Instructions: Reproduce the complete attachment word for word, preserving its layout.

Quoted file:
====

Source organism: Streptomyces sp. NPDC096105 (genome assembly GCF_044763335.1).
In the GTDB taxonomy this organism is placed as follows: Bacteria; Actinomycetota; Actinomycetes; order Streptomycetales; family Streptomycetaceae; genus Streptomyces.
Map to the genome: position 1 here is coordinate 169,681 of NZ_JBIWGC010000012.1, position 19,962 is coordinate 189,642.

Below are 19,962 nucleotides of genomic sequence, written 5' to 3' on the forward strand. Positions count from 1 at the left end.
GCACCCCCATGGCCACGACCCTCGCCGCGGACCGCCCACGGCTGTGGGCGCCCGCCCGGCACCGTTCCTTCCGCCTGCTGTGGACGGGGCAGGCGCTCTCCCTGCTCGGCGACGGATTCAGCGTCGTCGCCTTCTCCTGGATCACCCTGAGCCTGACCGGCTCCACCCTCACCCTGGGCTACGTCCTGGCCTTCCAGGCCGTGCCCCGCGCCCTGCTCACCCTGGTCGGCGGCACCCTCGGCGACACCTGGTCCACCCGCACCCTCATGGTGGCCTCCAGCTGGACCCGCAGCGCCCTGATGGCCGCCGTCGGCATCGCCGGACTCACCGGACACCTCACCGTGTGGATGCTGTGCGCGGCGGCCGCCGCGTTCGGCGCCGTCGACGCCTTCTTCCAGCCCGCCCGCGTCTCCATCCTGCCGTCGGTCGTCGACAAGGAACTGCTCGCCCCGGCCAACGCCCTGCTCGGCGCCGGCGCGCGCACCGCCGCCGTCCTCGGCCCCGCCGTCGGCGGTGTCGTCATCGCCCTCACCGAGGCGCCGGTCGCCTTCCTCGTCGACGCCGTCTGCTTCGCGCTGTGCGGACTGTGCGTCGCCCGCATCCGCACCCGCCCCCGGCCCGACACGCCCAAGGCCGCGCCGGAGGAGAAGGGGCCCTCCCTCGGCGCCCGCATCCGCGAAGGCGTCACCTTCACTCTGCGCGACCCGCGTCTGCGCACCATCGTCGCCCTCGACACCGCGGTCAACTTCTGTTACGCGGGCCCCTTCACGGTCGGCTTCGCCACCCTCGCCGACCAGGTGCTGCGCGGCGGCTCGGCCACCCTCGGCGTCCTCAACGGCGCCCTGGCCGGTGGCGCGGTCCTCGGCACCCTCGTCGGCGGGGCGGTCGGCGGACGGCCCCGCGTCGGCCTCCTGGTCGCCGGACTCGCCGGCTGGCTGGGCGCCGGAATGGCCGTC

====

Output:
Source organism: Streptomyces sp. NPDC096105 (genome assembly GCF_044763335.1).
In the GTDB taxonomy this organism is placed as follows: Bacteria; Actinomycetota; Actinomycetes; order Streptomycetales; family Streptomycetaceae; genus Streptomyces.
Map to the genome: position 1 here is coordinate 169,681 of NZ_JBIWGC010000012.1, position 19,962 is coordinate 189,642.

Below are 19,962 nucleotides of genomic sequence, written 5' to 3' on the forward strand. Positions count from 1 at the left end.
GCACCCCCATGGCCACGACCCTCGCCGCGGACCGCCCACGGCTGTGGGCGCCCGCCCGGCACCGTTCCTTCCGCCTGCTGTGGACGGGGCAGGCGCTCTCCCTGCTCGGCGACGGATTCAGCGTCGTCGCCTTCTCCTGGATCACCCTGAGCCTGACCGGCTCCACCCTCACCCTGGGCTACGTCCTGGCCTTCCAGGCCGTGCCCCGCGCCCTGCTCACCCTGGTCGGCGGCACCCTCGGCGACACCTGGTCCACCCGCACCCTCATGGTGGCCTCCAGCTGGACCCGCAGCGCCCTGATGGCCGCCGTCGGCATCGCCGGACTCACCGGACACCTCACCGTGTGGATGCTGTGCGCGGCGGCCGCCGCGTTCGGCGCCGTCGACGCCTTCTTCCAGCCCGCCCGCGTCTCCATCCTGCCGTCGGTCGTCGACAAGGAACTGCTCGCCCCGGCCAACGCCCTGCTCGGCGCCGGCGCGCGCACCGCCGCCGTCCTCGGCCCCGCCGTCGGCGGTGTCGTCATCGCCCTCACCGAGGCGCCGGTCGCCTTCCTCGTCGACGCCGTCTGCTTCGCGCTGTGCGGACTGTGCGTCGCCCGCATCCGCACCCGCCCCCGGCCCGACACGCCCAAGGCCGCGCCGGAGGAGAAGGGGCCCTCCCTCGGCGCCCGCATCCGCGAAGGCGTCACCTTCACTCTGCGCGACCCGCGTCTGCGCACCATCGTCGCCCTCGACACCGCGGTCAACTTCTGTTACGCGGGCCCCTTCACGGTCGGCTTCGCCACCCTCGCCGACCAGGTGCTGCGCGGCGGCTCGGCCACCCTCGGCGTCCTCAACGGCGCCCTGGCCGGTGGCGCGGTCCTCGGCACCCTCGTCGGCGGGGCGGTCGGCGGACGGCCCCGCGTCGGCCTCCTGGTCGCCGGACTCGCCGGCTGGCTGGGCGCCGGAATGGCCGTC